Other blogs, other lives

I've spun off my two main interests--organizational methods/personal development and art toys--into two separate, more-focused blogs. Lifemuncher is my repository for GTD Web sites, listmaking tools, finance tips, and general productivity porn stuff. Arttoyz is where I talk about urban vinyl, artists, kaiju, and my major money-sucking hobby.

I've also been playing around with Tumblr, a really cool application for a more free-form sort of blogging, where you can almost effortlessly post links, photos, blog posts, conversations, and quotes. I hope you'll check it out.

Oooh, pretty stationery

Cool girly stationery and organizational products from seejanework.com. I like these accordion organizers the best.

Movie review: Reno 911 Miami

After reading the NYT review ("slapdash, on-and-off funny and exceedingly lazy"), I lowered my expectations and prepared myself for disappointment as we headed off to the movies this weekend. Fortunately, it was ok. Though it wasn't exactly Jackass Number Two (my current pick for funniest movie of the decade), Reno 911 was perfectly enjoyable -- like a long episode of the TV show, which is just fine with me.

Ay yi yi! Ratoncitos!

Rats love a good chalupa as much as the next guy.

It's like looking at my ass in the mirror

And I thought it would be Dangle's booty we'd be seeing a lot of. This movie better not suck. All my hopes and dreams will be cruelly dashed.

For your Saturday listening pleasure

Book Meme

Not sure why I'm doing this, except to show everyone how well-read and sophisticated I am, and because it's lunch time and I'm bored. I saw it on Laugh it Up Fuzzball. You're supposed to bold the ones you’ve read, italicize the ones you want to read, cross out the ones you wouldn’t touch with a 10 foot pole, put a cross in front of the ones on your bookshelf, and asterisk the ones you’ve never heard of. I didn't bother with the "ones on your bookshelf" part.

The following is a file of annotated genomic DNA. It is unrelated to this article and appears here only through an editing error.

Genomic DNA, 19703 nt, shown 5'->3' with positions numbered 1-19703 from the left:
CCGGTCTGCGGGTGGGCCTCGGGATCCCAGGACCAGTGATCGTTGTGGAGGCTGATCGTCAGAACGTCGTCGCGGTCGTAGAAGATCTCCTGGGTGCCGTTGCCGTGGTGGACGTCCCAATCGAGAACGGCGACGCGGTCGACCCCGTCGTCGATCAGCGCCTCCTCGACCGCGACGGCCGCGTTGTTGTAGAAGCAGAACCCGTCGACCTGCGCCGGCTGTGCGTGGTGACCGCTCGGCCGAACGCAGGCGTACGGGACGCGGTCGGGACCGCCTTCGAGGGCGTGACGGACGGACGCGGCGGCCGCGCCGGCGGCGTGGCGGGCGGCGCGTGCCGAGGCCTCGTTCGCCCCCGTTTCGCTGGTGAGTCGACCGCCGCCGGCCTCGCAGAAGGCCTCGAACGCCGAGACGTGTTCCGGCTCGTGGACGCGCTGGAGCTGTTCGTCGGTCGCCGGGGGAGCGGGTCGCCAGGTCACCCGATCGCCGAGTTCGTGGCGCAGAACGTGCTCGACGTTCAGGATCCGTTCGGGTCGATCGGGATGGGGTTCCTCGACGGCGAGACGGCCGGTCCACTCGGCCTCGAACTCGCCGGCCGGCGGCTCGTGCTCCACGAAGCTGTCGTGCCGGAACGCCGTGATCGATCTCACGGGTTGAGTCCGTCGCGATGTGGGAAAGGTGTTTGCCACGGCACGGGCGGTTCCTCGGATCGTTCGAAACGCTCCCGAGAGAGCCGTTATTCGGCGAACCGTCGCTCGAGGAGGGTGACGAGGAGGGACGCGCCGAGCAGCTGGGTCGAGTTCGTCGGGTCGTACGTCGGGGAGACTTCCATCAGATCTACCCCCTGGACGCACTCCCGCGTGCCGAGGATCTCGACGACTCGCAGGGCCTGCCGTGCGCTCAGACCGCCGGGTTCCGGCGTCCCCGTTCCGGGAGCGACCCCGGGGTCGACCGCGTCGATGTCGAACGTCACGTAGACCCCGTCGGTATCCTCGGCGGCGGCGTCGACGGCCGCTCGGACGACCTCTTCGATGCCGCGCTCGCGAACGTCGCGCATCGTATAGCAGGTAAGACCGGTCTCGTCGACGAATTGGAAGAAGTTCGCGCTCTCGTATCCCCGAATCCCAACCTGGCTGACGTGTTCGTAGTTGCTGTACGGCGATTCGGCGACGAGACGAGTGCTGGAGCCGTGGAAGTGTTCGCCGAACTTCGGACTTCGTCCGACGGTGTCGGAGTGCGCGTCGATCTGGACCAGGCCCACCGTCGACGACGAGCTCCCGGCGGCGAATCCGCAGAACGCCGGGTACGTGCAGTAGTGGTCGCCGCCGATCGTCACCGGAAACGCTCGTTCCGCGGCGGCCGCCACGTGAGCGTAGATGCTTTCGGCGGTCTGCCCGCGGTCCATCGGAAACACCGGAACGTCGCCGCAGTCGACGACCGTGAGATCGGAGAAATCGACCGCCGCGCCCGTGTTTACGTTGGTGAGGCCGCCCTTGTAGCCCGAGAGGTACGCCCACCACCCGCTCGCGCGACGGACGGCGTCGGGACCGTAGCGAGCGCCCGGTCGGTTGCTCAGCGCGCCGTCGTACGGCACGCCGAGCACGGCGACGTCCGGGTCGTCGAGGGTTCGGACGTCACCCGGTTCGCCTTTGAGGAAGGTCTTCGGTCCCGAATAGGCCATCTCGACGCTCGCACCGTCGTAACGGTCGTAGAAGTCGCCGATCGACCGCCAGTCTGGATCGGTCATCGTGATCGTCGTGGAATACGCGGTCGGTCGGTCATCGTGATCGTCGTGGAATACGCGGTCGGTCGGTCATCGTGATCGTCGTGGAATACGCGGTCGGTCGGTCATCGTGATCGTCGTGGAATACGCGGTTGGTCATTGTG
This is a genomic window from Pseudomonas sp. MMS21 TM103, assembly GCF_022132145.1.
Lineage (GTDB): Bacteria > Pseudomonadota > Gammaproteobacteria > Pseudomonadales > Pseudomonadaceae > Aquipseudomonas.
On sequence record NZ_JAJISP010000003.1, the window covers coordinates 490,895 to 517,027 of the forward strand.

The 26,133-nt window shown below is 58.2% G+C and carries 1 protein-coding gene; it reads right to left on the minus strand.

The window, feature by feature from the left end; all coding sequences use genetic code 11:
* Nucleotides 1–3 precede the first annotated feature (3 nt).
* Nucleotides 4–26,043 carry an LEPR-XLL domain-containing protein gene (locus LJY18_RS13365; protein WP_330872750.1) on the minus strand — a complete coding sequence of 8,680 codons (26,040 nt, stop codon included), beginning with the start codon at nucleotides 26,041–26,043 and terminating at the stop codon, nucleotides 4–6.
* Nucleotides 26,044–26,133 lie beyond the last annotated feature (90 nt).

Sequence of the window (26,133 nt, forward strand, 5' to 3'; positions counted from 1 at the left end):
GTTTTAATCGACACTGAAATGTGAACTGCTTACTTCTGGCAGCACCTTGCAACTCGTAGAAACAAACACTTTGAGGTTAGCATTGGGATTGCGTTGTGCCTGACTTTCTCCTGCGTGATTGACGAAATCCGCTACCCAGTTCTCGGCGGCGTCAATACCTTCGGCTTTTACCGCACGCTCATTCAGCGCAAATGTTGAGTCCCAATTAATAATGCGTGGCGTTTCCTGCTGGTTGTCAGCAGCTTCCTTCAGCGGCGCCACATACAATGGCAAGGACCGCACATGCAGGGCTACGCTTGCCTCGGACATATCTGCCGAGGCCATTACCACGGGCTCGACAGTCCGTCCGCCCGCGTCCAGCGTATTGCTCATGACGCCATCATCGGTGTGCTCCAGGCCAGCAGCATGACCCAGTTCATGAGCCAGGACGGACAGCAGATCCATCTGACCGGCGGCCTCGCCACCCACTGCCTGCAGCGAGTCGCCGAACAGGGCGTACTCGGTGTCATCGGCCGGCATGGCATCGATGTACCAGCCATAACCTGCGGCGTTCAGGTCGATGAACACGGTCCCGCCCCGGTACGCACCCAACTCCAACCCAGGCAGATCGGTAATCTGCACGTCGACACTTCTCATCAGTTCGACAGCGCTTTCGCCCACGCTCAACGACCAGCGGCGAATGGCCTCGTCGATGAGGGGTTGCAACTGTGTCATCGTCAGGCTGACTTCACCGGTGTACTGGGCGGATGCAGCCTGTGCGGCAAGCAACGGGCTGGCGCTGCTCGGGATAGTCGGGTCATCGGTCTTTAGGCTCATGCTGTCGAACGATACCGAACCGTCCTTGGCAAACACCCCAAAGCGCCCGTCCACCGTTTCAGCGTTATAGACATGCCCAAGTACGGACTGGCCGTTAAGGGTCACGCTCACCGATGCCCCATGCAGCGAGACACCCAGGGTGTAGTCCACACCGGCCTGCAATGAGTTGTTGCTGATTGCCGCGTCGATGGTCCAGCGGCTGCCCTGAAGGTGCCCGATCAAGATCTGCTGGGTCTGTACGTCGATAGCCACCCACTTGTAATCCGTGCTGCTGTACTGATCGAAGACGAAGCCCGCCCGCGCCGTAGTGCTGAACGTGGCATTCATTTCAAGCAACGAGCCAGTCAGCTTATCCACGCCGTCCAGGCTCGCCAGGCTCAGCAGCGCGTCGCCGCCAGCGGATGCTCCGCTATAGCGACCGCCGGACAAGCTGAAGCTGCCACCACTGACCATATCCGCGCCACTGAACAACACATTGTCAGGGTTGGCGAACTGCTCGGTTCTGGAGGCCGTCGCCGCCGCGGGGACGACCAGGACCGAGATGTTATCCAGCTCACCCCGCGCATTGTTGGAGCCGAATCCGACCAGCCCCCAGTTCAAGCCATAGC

1. The Da Vinci Code - Dan Brown [Had to read it for a book club. It sucks. Richard Langdon has to be the dumbest symbologist of all time. I just watched the movie, which was even worse.]
2. Pride and Prejudice - Jane Austen [Lawrence Olivier will always be Mr. Darcy to me.]
3. To Kill A Mockingbird - Harper Lee
4. Gone With The Wind - Margaret Mitchell
5. The Lord of the Rings: Return of the King - Tolkien
6. The Lord of the Rings: Fellowship of the Ring - Tolkien
7. The Lord of the Rings: Two Towers - Tolkien
8. Anne of Green Gables - L.M. Montgomery
9. Outlander - Diana Gabaldon [I tried, but had to stop because of the persistent desire to claw my eyes out.]
10. A Fine Balance* - Rohinton Mistry
11. Harry Potter and the Goblet of Fire - J.K. Rowling
12. Angels and Demons - Dan Brown
13. Harry Potter and the Order of the Phoenix - J.K. Rowling
14. A Prayer for Owen Meany - John Irving [One of my favorites.]
15. Memoirs of a Geisha - Arthur Golden
16. Harry Potter and the Philosopher’s Stone - J.K. Rowling
17. Fall on Your Knees* - Ann-Marie MacDonald
18. The Stand - Stephen King
19. Harry Potter and the Prisoner of Azkaban - J.K. Rowling
20. Jane Eyre - Charlotte Bronte
21. The Hobbit - Tolkien